What Debt Collectors Need to Know and Do to Comply with Reg F
- November 11, 2021
- Category: Reg F
In recent years, the Consumer Financial Protection Bureau (CFPB) finalized two rules, known together as Debt Collection Practices (Regulation F), which impacts the Fair Debt Collection Practices Act (FDCPA). Reg F is the biggest change for the debt collection industry since the inception of the FDCPA and went into effect on November 30, 2021. The final rule will forever change the collector-consumer relationship with provisions such as:
- Regulating the number of calls to consumers per week
- Giving consumers the right to stop specific types of communication
- Allowing electronic communication for debt collection, or to provide disclosures required under the FDCPA
- Giving consumers the right to opt-out of electronic communications
- Requiring agencies to provide an expanded list of disclosures to a consumer at the outset of collection communications
- Requiring third-party disclosures for communicating with a consumer by email or text message
- Barring debt collectors from threatening legal action against a consumer to collect a time-barred debt
Debt collectors who do not comply with Regulation F may come under increased scrutiny from clients and consumers now that the November 30th deadline has passed. However, if collection agencies develop a more cohesive partnership with creditors, compliance with the new rule is doable. For an exhaustive background on everything Reg F, this guide from TCN is a nice summary of the history and rules surrounding the new regulation.
There are a few priority items and best practices you can follow, even if you can only roll them out one-by-one. We recommend focusing on these eight actions:
- Ask creditors to provide more information to enable you to collect debts in compliance with the regulations. Review all material, templates, and material guidance on the new regulations thoroughly with the creditor.
- Provide debt validation notice (the initial communication) when contacting a consumer about debt in either electronic or written form, depending on the preferred method agreed to by the consumer. The new regulation also includes a demand template (also known as Model Validation Notice) for use.
- Send all communication debt validation notices in the language preferred by the consumer. As per the new rule, it’s stipulated that the notice must be in English as well as the other languages understood by the consumer.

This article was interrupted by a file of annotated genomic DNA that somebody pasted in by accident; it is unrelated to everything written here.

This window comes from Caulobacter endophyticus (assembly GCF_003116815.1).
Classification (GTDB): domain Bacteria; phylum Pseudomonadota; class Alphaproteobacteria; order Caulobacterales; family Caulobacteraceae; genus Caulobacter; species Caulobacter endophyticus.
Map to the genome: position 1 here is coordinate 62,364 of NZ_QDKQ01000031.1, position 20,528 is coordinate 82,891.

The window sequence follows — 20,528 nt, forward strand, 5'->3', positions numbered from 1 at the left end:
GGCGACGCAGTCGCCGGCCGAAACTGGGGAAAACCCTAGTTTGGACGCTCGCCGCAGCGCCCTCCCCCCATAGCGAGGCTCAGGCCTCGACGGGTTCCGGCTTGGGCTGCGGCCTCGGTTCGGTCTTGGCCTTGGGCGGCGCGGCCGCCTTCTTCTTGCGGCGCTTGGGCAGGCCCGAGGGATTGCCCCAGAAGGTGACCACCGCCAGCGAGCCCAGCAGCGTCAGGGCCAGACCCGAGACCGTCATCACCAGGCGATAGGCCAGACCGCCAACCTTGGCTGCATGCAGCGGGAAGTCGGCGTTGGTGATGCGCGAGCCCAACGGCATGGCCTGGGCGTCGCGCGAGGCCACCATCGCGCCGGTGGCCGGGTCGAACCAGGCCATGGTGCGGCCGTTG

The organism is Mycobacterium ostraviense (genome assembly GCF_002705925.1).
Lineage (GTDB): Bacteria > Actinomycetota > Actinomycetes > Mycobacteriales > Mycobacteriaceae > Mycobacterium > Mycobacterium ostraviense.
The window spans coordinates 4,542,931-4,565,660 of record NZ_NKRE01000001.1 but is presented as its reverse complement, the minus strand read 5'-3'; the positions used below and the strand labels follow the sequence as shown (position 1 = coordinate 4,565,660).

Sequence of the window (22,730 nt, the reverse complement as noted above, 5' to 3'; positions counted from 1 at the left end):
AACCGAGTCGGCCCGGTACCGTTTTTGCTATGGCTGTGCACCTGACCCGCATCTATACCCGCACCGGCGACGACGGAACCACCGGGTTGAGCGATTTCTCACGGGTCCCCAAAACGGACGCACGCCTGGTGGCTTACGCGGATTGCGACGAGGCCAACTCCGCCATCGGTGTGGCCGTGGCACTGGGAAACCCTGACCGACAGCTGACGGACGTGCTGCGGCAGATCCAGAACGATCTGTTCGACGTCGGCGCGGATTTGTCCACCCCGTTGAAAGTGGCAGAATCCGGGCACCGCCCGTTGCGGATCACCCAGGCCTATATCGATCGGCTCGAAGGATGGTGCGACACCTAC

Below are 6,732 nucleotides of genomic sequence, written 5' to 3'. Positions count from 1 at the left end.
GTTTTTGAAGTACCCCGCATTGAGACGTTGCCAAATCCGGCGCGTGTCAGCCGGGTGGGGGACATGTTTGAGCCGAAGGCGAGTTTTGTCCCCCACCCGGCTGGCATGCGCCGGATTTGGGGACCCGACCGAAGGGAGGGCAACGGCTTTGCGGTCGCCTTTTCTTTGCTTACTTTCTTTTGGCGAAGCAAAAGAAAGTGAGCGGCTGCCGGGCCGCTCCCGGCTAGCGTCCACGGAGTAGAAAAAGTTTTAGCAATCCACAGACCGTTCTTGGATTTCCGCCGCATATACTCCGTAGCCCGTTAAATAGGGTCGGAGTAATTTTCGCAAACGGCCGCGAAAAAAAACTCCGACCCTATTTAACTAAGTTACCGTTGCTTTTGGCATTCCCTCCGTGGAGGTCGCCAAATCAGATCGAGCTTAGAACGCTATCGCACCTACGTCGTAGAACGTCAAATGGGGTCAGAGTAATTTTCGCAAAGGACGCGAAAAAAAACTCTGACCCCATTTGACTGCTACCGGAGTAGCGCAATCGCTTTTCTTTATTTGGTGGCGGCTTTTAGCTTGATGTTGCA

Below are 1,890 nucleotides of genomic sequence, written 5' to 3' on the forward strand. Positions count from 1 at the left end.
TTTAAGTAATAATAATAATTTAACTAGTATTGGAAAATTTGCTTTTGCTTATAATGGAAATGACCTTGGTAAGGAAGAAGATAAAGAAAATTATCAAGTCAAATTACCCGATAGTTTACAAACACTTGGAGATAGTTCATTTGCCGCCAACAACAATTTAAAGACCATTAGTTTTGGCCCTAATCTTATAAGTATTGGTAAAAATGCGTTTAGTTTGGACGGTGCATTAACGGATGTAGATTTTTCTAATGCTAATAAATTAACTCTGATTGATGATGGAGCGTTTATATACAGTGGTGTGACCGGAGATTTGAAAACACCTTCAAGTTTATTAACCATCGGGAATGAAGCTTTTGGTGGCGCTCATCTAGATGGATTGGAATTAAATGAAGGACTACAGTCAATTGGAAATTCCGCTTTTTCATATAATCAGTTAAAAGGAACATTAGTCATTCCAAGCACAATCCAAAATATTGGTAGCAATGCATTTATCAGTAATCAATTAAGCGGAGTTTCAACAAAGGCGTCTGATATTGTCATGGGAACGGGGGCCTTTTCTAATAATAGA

- Include a disclosure in the debt validation notice that the communication is an attempt to collect a debt. Your agency’s legal name and mailing address need to be clearly mentioned in the notice. The name of the consumer and the amount of the debt also need to be specifically stated along with the name of the original creditor in the notice.
- Verify the methods of contact that are preferred by the consumer, including telephone calls, email, written communication via letters, or text message. Use text messaging and email, if the consumer consents to those types of contact. The new rule also allows for a “limited content” voicemail.
- Attempt no contact with the consumer before 8 am or after 9 pm unless the consumer specifies otherwise. Make sure contact attempts are made up to seven times in seven days. Wait seven days to contact a consumer after you have successfully communicated with that consumer.
- Verify an email address or telephone number for text messages as per the verification methods outlined in Regulation F.
- Keep up-to-date records and evidence for regulators to counter any violation of the FDCPA.
While Reg F looks fairly clear, it contains broad prohibitions on certain collection conduct. These statutory features may provide flexibility but also leave you to use discretion and make judgment calls regarding compliance with the FDCPA and Regulation F. The result? Certain situations may arise that put you at the risk of operating outside of a safe harbor. To help debt collectors prepare for the upcoming rules, we have developed an extensive CFPB Reg F Preparedness Assessment that takes a comprehensive look at a debt collector’s operations to help ensure full compliance with the new Debt Collection Rules. For the assessment, recommendations, and consultation on the proper controls under Reg F, visit this page. You can also download a go-to guide to new debt collection practices here.